approach, and I think it will fail.


SHARPTON: So we should talk about it in quiet rooms like where? And
we should not have this in the campaign. If the nation bailed out major
banks, major insurance companies, we`re going to talk about that. And if
we talk about it, we`re jealous.

If people are dealing with unemployment at record numbers, you`re a
congressman from South Carolina. Almost 10 percent unemployment. If they
complain outside of a quiet room, they are just envious. I mean, this is
insulting, Congressman.

CLYBURN: It is very insulting. And am I to understand that people
who are asking that unemployment compensation be paid when they are out of
work, through no fault of their own, that they are being envious when they
question whether or not this should take place? When people are asking to
receive the same kind of tax considerations that the wealthy are getting?
Are they being envious?

They are just saying that if I make a fair salary, I should pay fair
taxes. They don`t believe it`s fair to be having a tax plan that will add
taxes to those people who are making under $40,000 a year and giving a
$300,000 tax break to someone who is making a million dollars a year.

That`s not envy. That is fundamental fairness, and I do believe for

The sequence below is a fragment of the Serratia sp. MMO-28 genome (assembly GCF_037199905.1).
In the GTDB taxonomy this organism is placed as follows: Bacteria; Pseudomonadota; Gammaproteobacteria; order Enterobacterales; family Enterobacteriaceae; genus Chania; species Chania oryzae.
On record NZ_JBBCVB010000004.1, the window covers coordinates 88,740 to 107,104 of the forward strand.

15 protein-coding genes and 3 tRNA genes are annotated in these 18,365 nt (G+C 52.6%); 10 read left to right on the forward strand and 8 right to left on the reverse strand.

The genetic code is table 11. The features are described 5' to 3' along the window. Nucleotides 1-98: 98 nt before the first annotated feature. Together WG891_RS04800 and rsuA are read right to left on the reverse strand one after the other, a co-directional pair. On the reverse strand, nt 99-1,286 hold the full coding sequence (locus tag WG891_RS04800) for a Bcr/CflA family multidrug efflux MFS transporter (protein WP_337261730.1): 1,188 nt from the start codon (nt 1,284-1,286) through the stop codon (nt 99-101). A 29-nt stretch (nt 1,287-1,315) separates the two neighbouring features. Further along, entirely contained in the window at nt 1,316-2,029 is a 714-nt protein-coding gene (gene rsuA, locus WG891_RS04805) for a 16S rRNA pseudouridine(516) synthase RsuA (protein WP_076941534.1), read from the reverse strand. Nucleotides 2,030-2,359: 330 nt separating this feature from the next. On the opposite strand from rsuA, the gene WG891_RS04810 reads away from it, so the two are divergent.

Mitt Romney to be using that kind of intimidation tactics, that`s all it
is. They are trying to intimidate you and me to make sure we don`t discuss
these kinds of things.

But I`m not going to be intimidated. This is South Carolina. He had
better get ready for it because we are here to question his motives and his

SHARPTON: Well, I agree with you, and it is not envy. It`s injury.
That`s what it is. Congressman, stand by one second. I want to bring in
David Corn, MSNBC political analyst and Washington bureau chief for Mother

David, thank you for joining us.

DAVID CORN, MSNBC POLITICAL ANALYST: Good to be with you, Reverend.

SHARPTON: Tell me, David, as Mr. Romney, when you look at the fact
that Citizens for Tax Justice says his tax plan is a complete handout to
the top 1 percent, while the poorest suffer, the bottom 20 percent would
only get a 1 percent tax cut while the top 1 percent would get a 38 percent
tax cut. That`s the analysis on the Citizens for Tax Justice.

Is that why Mr. Willard wants us to only talk about this in quiet
rooms, maybe so we`re so quiet no one knows what he`s really proposing?

CORN: Well, you know, this is an old and classic tactic that we`ve
seen from conservatives and people in the business community for decades.
I think actually the notion, the term "politics of envy" was coined by
Marie Antoinette. The "politiques du envy (ph)," or something like that
years ago.

Any time you start talking about these issues, they come in and they
say it`s class warfare, you are dividing us, and you are looking down at
American values of free enterprise. There`s a word that`s missing from
this debate that is actually a conservative word that conservatives often
try to embrace.

And that is the word "responsibility." Let`s just go back a couple of